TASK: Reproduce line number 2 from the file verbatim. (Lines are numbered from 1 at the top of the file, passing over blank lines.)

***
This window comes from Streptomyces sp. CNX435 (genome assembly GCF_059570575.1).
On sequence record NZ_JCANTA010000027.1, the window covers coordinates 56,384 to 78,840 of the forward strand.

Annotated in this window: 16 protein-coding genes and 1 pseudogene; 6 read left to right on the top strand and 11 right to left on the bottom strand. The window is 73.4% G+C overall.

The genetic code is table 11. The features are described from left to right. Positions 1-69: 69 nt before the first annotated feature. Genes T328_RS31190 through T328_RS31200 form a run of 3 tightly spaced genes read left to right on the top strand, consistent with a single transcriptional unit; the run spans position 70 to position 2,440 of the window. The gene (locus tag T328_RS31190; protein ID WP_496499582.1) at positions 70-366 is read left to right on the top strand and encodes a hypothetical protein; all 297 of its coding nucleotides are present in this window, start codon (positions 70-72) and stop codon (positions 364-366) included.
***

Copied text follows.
On sequence record NZ_JCANTA010000027.1, the window covers coordinates 56,384 to 78,840 of the forward strand.